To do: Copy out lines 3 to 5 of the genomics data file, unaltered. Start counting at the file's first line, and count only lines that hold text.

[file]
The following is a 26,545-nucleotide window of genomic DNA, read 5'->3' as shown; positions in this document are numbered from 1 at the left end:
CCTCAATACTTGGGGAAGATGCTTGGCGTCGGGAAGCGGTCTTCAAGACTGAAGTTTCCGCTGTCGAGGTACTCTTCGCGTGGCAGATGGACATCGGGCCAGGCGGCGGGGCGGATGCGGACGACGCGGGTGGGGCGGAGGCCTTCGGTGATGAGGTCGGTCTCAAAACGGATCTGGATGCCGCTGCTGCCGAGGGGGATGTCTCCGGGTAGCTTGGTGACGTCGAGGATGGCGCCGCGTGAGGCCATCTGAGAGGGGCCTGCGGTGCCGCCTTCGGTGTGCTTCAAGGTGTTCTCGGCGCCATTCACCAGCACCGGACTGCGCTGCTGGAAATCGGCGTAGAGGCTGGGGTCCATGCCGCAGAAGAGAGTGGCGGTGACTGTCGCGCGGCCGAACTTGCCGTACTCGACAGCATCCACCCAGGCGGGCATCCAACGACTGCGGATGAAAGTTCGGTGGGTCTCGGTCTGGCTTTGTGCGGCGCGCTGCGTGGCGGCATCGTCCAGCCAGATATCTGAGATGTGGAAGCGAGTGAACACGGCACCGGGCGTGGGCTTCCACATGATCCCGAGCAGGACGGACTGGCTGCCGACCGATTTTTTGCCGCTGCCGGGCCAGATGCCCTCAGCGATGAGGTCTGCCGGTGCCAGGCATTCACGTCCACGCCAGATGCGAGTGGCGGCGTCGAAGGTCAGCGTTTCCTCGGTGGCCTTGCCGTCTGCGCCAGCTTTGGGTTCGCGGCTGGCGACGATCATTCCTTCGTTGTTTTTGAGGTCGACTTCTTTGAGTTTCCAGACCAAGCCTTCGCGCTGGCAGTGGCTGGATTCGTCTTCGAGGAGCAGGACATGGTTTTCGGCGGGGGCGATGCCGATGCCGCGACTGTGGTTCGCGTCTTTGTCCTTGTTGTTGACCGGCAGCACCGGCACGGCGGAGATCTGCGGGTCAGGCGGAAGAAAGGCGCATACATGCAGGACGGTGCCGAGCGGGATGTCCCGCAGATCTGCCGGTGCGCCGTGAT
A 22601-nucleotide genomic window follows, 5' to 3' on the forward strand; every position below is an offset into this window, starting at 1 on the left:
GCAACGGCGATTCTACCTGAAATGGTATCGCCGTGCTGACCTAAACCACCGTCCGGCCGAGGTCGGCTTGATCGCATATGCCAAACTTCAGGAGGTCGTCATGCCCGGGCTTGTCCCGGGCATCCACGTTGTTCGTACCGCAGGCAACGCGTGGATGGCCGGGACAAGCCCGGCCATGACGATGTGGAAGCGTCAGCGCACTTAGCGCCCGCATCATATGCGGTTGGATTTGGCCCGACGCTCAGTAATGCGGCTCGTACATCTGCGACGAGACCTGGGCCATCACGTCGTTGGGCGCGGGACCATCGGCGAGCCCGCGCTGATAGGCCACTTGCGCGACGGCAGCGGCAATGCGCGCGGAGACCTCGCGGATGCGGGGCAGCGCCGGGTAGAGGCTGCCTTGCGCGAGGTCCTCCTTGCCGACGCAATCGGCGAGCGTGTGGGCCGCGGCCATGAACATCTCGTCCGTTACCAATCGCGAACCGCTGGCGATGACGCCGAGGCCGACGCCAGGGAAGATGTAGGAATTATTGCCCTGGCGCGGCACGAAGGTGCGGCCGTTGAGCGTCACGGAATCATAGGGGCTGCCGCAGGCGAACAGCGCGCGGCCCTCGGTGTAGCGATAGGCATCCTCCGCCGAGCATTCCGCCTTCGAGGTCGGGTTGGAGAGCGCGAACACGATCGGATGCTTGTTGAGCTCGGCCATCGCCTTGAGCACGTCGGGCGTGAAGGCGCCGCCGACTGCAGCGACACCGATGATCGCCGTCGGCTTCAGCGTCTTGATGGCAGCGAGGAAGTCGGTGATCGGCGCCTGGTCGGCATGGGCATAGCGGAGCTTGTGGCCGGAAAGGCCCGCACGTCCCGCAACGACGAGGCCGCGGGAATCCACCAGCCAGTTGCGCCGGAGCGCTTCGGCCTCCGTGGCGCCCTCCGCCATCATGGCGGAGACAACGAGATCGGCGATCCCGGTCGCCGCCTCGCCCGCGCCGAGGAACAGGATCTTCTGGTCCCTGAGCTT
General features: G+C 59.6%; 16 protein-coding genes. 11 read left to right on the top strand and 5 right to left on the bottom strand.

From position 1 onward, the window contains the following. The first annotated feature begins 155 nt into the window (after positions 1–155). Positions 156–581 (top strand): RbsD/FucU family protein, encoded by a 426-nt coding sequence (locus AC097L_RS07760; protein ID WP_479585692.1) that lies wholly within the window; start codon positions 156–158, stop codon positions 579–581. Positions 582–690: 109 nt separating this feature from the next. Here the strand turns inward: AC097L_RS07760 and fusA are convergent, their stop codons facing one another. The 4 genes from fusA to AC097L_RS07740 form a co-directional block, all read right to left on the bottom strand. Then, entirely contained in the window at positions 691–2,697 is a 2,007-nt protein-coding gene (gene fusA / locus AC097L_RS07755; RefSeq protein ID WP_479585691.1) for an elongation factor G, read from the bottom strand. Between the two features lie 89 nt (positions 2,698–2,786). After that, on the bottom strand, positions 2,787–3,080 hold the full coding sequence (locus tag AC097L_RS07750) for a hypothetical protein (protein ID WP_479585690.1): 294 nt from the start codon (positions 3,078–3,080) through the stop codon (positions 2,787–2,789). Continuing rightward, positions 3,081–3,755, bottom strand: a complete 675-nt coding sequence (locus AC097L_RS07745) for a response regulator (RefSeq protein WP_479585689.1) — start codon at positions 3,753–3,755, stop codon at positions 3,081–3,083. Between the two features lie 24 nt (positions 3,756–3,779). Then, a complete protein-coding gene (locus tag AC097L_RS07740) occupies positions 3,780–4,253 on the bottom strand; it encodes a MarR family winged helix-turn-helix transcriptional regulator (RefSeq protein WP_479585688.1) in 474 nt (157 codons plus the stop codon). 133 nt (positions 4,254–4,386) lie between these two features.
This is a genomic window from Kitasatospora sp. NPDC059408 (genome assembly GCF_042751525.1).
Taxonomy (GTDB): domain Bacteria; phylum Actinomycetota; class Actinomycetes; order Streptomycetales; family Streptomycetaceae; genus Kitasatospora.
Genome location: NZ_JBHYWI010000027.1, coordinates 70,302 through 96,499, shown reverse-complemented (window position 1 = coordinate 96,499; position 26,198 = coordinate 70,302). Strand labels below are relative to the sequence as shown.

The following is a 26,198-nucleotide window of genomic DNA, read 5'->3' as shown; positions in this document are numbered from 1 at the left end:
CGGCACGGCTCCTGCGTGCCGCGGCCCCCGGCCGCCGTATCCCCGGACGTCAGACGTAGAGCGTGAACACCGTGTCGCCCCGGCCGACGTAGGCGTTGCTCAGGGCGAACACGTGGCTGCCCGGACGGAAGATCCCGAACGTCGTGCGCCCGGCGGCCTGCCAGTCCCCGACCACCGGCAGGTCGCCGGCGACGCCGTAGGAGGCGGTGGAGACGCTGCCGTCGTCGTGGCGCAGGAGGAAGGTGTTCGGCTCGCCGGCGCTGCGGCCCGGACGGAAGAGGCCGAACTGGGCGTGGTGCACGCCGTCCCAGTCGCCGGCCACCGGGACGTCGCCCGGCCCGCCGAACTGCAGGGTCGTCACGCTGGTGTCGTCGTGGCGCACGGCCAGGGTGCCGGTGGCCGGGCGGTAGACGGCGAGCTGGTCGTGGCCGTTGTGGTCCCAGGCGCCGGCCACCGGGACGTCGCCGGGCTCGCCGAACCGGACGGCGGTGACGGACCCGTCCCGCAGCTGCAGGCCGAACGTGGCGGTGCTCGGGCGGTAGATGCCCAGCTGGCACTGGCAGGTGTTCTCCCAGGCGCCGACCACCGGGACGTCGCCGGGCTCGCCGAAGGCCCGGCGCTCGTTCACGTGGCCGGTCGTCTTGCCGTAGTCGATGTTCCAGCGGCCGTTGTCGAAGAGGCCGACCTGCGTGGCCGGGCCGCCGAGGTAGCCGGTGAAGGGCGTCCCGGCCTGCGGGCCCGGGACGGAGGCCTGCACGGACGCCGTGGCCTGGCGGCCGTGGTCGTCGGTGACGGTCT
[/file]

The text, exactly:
A 22601-nucleotide genomic window follows, 5' to 3' on the forward strand; every position below is an offset into this window, starting at 1 on the left:
GCAACGGCGATTCTACCTGAAATGGTATCGCCGTGCTGACCTAAACCACCGTCCGGCCGAGGTCGGCTTGATCGCATATGCCAAACTTCAGGAGGTCGTCATGCCCGGGCTTGTCCCGGGCATCCACGTTGTTCGTACCGCAGGCAACGCGTGGATGGCCGGGACAAGCCCGGCCATGACGATGTGGAAGCGTCAGCGCACTTAGCGCCCGCATCATATGCGGTTGGATTTGGCCCGACGCTCAGTAATGCGGCTCGTACATCTGCGACGAGACCTGGGCCATCACGTCGTTGGGCGCGGGACCATCGGCGAGCCCGCGCTGATAGGCCACTTGCGCGACGGCAGCGGCAATGCGCGCGGAGACCTCGCGGATGCGGGGCAGCGCCGGGTAGAGGCTGCCTTGCGCGAGGTCCTCCTTGCCGACGCAATCGGCGAGCGTGTGGGCCGCGGCCATGAACATCTCGTCCGTTACCAATCGCGAACCGCTGGCGATGACGCCGAGGCCGACGCCAGGGAAGATGTAGGAATTATTGCCCTGGCGCGGCACGAAGGTGCGGCCGTTGAGCGTCACGGAATCATAGGGGCTGCCGCAGGCGAACAGCGCGCGGCCCTCGGTGTAGCGATAGGCATCCTCCGCCGAGCATTCCGCCTTCGAGGTCGGGTTGGAGAGCGCGAACACGATCGGATGCTTGTTGAGCTCGGCCATCGCCTTGAGCACGTCGGGCGTGAAGGCGCCGCCGACTGCAGCGACACCGATGATCGCCGTCGGCTTCAGCGTCTTGATGGCAGCGAGGAAGTCGGTGATCGGCGCCTGGTCGGCATGGGCATAGCGGAGCTTGTGGCCGGAAAGGCCCGCACGTCCCGCAACGACGAGGCCGCGGGAATCCACCAGCCAGTTGCGCCGGAGCGCTTCGGCCTCCGTGGCGCCCTCCGCCATCATGGCGGAGACAACGAGATCGGCGATCCCGGTCGCCGCCTCGCCCGCGCCGAGGAACAGGATCTTCTGGTCCCTGAGCTT
General features: G+C 59.6%; 16 protein-coding genes. 11 read left to right on the top strand and 5 right to left on the bottom strand.